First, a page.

Despite a marathon evidence session which swung from the lucid to the ridiculous, the First Minister’s career still dangles by a thread, albeit reinforced when compared prior to Wednesday.
Comfortably batting away accusations of conspiracy which had always been backed – as it stands – by minimal published evidence, she was composed, at times emotional, and regularly irritated by the aspersions cast on her by opposition MSPs.
Her regular response of not recalling, however, does not help her case.
The issues without clear or convincing answers are those that may cause Sturgeon the most damage to her reputation and see her face the judgement of having misled parliament.
The First Minister's explanation of why she did not inform the civil service timeously of her meeting with Salmond on April 2 due to wanting to preserve the process’ independence and confidentiality speaks more to how she views transparency than anything else.
It is, however, fully in keeping with her cautious approach to politics.
Her argument that she had erred in letting her predecessor down “gently” during the meeting, allowing Salmond to form the view she would intervene, is even less convincing.
Though it was a masterclass in her finest skill – the use of empathetic language.
The meetings between a senior official and Geoff Aberdein and the details of the March 29 meeting were also left disappointingly opaque.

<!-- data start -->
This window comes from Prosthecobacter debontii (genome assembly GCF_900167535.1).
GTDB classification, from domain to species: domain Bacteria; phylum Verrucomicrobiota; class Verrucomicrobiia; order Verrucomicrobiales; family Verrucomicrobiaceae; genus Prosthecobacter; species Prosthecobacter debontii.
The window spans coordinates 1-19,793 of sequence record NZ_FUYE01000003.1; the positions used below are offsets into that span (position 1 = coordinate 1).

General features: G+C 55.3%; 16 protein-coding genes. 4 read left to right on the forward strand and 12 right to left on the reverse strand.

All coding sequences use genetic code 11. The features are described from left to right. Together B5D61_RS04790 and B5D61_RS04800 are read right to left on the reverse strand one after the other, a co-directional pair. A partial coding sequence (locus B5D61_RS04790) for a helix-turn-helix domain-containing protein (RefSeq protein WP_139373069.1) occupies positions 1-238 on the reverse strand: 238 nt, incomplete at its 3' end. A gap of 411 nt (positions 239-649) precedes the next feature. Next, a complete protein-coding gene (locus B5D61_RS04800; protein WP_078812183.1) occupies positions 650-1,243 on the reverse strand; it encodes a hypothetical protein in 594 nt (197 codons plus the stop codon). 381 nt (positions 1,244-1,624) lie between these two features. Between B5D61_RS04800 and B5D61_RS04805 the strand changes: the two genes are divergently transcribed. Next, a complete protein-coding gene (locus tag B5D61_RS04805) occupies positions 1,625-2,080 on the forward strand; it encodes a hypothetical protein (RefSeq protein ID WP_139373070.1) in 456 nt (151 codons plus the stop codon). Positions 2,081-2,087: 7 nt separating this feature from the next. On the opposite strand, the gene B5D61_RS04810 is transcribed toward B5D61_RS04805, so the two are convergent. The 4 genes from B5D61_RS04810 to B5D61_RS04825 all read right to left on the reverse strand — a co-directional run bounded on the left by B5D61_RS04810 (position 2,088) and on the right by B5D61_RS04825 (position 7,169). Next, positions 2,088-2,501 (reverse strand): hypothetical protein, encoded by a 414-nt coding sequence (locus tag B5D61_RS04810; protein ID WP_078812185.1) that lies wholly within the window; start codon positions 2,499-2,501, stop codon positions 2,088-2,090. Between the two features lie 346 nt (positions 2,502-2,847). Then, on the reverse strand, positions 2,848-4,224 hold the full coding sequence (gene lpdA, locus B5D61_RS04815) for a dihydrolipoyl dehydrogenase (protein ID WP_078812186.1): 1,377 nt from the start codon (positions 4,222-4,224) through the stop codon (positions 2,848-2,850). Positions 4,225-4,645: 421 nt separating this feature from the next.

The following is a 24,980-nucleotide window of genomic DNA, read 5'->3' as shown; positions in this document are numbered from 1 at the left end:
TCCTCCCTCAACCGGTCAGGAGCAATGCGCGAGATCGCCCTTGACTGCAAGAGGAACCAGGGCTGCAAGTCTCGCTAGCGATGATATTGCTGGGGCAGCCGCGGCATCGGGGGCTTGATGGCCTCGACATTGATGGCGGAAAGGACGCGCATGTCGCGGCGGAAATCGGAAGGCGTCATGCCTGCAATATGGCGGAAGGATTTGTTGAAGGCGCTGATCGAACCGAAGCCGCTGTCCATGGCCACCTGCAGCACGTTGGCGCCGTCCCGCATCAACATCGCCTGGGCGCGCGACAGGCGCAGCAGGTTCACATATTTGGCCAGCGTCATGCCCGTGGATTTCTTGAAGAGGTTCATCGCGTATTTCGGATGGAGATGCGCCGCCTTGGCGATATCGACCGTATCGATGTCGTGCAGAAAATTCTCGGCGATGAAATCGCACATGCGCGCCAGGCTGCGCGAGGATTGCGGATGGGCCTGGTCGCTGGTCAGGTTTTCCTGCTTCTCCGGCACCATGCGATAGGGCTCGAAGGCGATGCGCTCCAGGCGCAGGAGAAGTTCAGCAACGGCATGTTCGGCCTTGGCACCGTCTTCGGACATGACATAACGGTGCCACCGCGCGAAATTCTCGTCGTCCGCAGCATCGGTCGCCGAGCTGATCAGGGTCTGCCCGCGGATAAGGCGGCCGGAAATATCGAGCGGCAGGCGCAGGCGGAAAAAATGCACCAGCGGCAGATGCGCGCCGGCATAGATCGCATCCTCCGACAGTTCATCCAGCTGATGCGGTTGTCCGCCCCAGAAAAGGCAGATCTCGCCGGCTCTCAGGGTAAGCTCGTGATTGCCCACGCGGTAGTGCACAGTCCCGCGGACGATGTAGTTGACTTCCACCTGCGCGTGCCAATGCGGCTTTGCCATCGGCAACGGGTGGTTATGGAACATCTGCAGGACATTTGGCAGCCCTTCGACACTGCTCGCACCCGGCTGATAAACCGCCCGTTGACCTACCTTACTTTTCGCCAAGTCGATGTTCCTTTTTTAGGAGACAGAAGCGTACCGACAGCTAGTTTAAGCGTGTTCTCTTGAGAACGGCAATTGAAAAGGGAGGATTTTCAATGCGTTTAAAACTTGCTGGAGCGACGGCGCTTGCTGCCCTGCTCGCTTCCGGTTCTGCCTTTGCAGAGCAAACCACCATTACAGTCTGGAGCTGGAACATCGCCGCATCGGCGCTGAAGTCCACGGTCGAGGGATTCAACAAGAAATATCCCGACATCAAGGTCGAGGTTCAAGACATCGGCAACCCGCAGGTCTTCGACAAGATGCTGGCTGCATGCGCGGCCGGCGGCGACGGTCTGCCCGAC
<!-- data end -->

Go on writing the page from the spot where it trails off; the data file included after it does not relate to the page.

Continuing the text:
Rejecting the characterisation of a meeting alleged to have led to the leak of a complainant’s name she may have done, but failing to corroborate her account against several witnesses backing Mr Salmond is flimsy.
It is the closest her opponents are likely to get to a clear breach of the ministerial code.
Sturgeon does not have the benefit of being publicly able to call on corroborating witnesses for her account of the March 29 meeting and of the alleged leak of the name of a complainant to Mr Aberdein for legal reasons.
This, inevitably, does not help her case, but also highlights the Canutish nature of demanding a parliamentary inquiry into matters subject to a strict court order take place fully in the public eye.
That is hardly the First Minister's fault – it was proposed by the Scottish Conservatives – and serious questions must be asked of Scotland's politicians as to why this method of inquiry was deemed preferable to a judge-led public inquiry.
It is why Mr Hamilton’s investigation, conducted in private with all witnesses available to him, is likely to produce the most accurate judgement.
Arguably more concerning is the “catastrophic” failure of the Scottish Government’s internal processes which led to the collapse of the judicial review.
While it may not have been malicious, it does speak to an organisation whose information handling is flawed at best and deliberately obstructive at worst.
How it took so long for the issue of significant prior contact to arise was left unexplored and unanswered, but the error speaks to clear institutional failings more than the conduct of the First Minister.
At some point, someone must take responsibility. That person may well have to be Nicola Sturgeon